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Friendships among females can have positive health benefits

Sunday, May 10, 2009 | 12:01 a.m. CDT; updated 5:38 p.m. CDT, Sunday, May 10, 2009
Erica Beshore, left, and Ginger Clower have been friends for five years now. They met while in graduate school together at MU. Clower will be moving to Madison, Wis., soon for her career, but the pair plan to keep in touch.

When graduate students Erica Beshore and Ginger Clower get stressed about their research, they have the solution: girl talk over a dinner of pancakes and Kahlua milkshakes.

"Whenever things are stressful, that's how we deal with it," Clower said. "We just kind of stay in and just do chill things to relax our way through it."

Beshore, 27, and Clower, 26, are on to something more than just hanging out. According to a landmark UCLA study, female friendships have a calming effect and can lead to decreased stress levels, which might prevent women from having health problems in the future.

The 2000 study found that when women are stressed, they feel an urge to “tend-and-befriend,” which means that women want to talk with, or take care of, someone. When they do so, a hormone called oxytocin is released that has a strong de-stressing effect, and, when combined with estrogen naturally found in women’s bodies, is “potent.”

UCLA psychology researcher Laura Klein said in a previous interview with public health writer Gale Berkowitz that she and fellow author Shelley Taylor, who is now at Penn State, made the connection when they were working in the lab together. They joked that when women in the lab were stressed, they came in, talked to each other and had coffee. Meanwhile, the men in the lab would clam up and go somewhere to be alone when stressed.

Lynn Rossy, a health psychologist at MU's Healthy For Life, the T.E. Atkins University of Missouri Wellness Center, said there's a good reason that women developed this response.

“Women have had to tend their children and their families, historically,” she said. “Women also — because of that role — have needed to have social networks while men have typically been providers, gone out and brought home the bacon. Men have had to do the fighting for the family, and women have formed the social networks in the communities.”

Today, psychologists say these social networks play an important role for women and their health.

Anne Meyer, a psychologist at the MU Counseling Center, said the social networks women tend to have, and men often don’t have, might be one of the reasons women tend to live longer than men.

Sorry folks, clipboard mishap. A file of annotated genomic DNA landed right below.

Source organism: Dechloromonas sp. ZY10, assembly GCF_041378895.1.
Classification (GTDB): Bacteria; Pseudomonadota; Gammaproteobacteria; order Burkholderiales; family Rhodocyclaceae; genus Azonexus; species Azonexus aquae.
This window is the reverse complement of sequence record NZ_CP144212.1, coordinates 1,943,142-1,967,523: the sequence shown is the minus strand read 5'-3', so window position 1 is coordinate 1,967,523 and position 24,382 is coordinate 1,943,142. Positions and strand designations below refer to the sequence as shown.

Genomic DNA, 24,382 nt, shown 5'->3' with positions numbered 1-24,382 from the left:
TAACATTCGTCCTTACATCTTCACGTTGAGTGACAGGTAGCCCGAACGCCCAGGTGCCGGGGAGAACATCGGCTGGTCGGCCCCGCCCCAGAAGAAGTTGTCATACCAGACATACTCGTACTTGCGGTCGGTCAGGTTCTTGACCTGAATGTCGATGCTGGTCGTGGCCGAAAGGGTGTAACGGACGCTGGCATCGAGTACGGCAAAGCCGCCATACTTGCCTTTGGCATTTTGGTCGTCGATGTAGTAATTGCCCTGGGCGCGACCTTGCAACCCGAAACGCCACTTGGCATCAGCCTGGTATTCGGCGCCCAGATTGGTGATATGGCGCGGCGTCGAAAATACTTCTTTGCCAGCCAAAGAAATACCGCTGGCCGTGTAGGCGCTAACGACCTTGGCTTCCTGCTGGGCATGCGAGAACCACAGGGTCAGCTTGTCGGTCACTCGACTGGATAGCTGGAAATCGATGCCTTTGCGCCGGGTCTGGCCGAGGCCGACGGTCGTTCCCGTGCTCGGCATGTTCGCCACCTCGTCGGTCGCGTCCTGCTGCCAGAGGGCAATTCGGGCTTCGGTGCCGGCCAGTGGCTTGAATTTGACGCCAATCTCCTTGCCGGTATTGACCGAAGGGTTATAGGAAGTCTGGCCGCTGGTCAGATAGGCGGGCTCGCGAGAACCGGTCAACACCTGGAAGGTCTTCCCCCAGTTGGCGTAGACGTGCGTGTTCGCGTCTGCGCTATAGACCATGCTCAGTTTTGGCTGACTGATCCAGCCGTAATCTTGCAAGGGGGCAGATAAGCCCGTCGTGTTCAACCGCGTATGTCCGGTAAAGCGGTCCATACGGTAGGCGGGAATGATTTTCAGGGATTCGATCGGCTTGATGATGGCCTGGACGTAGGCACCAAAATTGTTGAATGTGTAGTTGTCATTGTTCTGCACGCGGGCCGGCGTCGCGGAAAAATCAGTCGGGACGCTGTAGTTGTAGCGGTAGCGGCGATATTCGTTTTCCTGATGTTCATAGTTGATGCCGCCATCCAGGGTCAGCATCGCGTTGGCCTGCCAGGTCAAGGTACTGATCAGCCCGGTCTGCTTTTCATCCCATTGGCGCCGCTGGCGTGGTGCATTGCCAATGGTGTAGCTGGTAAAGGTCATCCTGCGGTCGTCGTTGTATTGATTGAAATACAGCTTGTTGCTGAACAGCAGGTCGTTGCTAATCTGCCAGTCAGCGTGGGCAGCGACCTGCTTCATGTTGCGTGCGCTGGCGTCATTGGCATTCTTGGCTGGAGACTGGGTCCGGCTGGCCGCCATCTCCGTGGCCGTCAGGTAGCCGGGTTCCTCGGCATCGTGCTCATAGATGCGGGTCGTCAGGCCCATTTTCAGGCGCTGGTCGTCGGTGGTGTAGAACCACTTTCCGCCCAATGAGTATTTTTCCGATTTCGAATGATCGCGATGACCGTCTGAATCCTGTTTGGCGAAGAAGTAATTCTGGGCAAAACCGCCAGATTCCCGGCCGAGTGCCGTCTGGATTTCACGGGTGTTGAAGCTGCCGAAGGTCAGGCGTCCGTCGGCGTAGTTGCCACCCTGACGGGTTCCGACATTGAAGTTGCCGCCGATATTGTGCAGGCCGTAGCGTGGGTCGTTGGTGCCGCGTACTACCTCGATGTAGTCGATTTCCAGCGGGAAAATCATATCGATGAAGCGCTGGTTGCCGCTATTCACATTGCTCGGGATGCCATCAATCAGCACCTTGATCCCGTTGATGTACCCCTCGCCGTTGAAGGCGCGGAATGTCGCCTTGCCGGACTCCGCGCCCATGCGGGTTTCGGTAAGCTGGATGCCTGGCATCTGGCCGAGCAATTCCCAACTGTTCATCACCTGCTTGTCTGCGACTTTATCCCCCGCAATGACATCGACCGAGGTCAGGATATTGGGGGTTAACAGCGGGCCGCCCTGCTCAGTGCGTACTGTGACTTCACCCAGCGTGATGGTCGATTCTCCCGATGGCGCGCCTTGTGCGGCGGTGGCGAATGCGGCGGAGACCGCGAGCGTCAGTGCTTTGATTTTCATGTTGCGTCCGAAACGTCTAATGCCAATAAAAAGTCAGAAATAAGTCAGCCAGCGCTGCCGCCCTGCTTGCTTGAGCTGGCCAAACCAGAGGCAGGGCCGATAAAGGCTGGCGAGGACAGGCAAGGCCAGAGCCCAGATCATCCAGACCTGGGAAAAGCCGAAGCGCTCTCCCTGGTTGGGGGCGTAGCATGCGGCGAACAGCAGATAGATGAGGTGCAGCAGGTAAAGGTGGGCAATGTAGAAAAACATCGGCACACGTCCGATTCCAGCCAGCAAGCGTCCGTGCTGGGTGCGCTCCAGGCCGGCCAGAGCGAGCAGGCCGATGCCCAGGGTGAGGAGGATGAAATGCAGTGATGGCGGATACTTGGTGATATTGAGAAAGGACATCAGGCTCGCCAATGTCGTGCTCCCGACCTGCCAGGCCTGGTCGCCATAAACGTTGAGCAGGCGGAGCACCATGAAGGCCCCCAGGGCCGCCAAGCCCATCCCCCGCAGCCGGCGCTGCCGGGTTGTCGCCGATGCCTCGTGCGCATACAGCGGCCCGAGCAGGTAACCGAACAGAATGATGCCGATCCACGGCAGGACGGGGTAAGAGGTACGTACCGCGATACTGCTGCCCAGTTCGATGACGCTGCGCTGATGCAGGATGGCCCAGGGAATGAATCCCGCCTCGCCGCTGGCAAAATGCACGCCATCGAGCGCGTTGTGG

“Anytime there’s good news to share or bad news that happens, social support makes a big difference in the lives of women and men," Meyer said. "Because women have to have more emotionally intimate relationships than men, they tend to fare better.”

These female relationships are often what help women get through rough times, Meyer said. For example, Meyer said that when women go through a breakup, they tend to get through it a little better because of their social network of female friends, which acts as a “buffer.”

Men, on the other hand, usually do not come out unscathed. Meyer said that when men go through a divorce, they may have more health problems than women do because they do not always have strong support networks.

“It really shows the value of friendship," Meyer said. "Men aren’t supposed to cry, or express their feelings or reach out to others, which does have health detriments, so it is sad our society feels that way.” 

The study also said women report many benefits from their friendships with other women.

Clower, who just finished her doctoral work in veterinary pathobiology, said her friendship with Beshore has definitely had an impact on her life. For example, she said Beshore inspired her to get healthy and start going to the gym.

"She's definitely inspired me to be healthier," she said. "She's really good at exercising, and I was a complete lump on a log when I got out of undergrad. Even though she had a busy schedule, she would cook a healthy dinner and she would always go the gym, and I didn't even know what the inside of the gym here looked like."

Beshore said Clower has helped her out in return, especially last year when Beshore was planning a big, elaborate wedding while deep in her course work for her doctorate in medical microbiology and immunology.

"I just went through a time where I was frustrated with the whole experience of graduate school and not knowing when you are going to graduate. ... She really talked me through all of that, and a lot of that was during wedding planning, so I just had compounding stress over stress and I think she has been a real encourager and would tell me to stick with it," Beshore said. "I think that's amazing.

"Although Ginger and I have only been friends for five years, it's a really close friendship that I know will last for years, and who knows down the road. We'll definitely be able to help each other out in the long term."


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